A sector is one of the 25 equal partitions of the Milky Way galaxy, defined so that the general galactic location of a star or other object can be quickly understood. Since the Milky Way is shaped like a whirlpool, there are only six sectors on the periphery. Each sector is shaped like a perfect hexagon when viewed from the bottom, and extends up into a hexagon-shaped pillar. These interlocking sectors neatly partition the entire galaxy.
The sector that includes the center of the Milky Way is called the Zero Sector. The central point of the Zero Sector lies along a straight line that connects to the point at the center of the universe, or the point from which all galaxies are expanding. Other sectors are drawn in a whirlpool fashion radiating out from this line starting with the Alpha Sector, then the Beta, and so on. The center of the galaxy is much thicker than the surrounding areas, so the seven sectors from Zero to Zeta are also divided vertically, unlike the other sectors. In this case, the sectors above and below the central sectors have either a + (plus) or a - (minus) affixed to the end of each sector name, in order to differentiate them from the central sectors.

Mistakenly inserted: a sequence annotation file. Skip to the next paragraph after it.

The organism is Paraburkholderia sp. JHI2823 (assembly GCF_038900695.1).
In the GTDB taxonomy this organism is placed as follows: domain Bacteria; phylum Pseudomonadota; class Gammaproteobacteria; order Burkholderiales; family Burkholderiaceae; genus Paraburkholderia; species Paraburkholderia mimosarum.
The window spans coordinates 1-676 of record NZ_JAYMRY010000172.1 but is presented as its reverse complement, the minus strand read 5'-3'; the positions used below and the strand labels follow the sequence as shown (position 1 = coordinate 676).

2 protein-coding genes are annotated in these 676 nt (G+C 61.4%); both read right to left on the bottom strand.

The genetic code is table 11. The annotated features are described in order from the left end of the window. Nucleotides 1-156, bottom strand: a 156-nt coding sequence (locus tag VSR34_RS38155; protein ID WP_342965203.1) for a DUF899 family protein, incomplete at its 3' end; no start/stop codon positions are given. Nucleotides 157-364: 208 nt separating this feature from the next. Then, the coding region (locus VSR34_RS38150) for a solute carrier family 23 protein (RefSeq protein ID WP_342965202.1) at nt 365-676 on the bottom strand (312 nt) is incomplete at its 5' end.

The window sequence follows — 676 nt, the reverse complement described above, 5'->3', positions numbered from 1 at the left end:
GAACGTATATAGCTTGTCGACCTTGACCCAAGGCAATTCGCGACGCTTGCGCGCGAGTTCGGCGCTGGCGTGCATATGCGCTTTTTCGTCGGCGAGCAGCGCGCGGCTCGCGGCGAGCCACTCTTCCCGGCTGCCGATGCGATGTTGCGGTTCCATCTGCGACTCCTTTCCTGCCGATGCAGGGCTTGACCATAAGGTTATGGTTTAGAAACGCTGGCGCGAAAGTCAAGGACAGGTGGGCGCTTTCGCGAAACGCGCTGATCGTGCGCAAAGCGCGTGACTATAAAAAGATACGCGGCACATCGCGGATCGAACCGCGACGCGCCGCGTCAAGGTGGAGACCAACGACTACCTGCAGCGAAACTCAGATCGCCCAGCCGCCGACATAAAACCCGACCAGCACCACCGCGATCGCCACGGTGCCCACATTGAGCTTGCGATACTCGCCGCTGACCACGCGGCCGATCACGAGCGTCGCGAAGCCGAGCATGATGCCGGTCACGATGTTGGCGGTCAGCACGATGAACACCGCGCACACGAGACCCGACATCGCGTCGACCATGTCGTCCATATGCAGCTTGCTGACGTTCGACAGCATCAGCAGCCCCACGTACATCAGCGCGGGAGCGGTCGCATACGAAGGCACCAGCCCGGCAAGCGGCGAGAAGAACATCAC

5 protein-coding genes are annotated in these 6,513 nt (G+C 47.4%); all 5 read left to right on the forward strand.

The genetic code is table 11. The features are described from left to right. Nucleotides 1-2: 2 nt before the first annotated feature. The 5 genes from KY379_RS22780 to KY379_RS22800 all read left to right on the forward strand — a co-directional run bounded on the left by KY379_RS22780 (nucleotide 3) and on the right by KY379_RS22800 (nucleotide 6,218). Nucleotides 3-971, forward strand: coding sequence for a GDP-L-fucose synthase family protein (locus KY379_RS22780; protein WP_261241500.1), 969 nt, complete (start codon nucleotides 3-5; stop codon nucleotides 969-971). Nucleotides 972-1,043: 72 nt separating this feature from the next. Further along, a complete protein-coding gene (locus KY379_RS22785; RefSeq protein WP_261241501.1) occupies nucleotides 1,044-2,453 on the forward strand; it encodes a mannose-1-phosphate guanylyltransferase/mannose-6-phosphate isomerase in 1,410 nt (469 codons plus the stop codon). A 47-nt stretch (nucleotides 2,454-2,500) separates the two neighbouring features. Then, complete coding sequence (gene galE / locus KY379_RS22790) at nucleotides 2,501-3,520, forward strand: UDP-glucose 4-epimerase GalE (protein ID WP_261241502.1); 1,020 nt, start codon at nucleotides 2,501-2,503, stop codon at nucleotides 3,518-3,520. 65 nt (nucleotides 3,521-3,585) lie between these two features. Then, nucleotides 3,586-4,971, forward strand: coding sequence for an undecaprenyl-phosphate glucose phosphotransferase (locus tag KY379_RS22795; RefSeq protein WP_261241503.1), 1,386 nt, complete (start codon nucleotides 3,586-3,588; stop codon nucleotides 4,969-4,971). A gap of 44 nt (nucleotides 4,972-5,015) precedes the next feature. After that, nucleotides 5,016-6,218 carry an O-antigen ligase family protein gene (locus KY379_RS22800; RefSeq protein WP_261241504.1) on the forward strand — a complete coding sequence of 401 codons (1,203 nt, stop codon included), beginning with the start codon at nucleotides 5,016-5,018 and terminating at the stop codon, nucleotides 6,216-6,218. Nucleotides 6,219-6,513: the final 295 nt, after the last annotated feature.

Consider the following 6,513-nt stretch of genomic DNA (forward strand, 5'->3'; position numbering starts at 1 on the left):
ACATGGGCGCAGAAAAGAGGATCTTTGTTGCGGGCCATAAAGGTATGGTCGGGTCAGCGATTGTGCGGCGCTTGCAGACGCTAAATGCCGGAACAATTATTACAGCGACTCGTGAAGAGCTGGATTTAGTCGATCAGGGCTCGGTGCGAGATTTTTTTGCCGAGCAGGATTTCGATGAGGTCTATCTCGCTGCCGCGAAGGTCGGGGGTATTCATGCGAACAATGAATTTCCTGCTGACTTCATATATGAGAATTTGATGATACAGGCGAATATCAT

If these sectors are also included, the entire Milky Way is divided into a total of 39 sectors.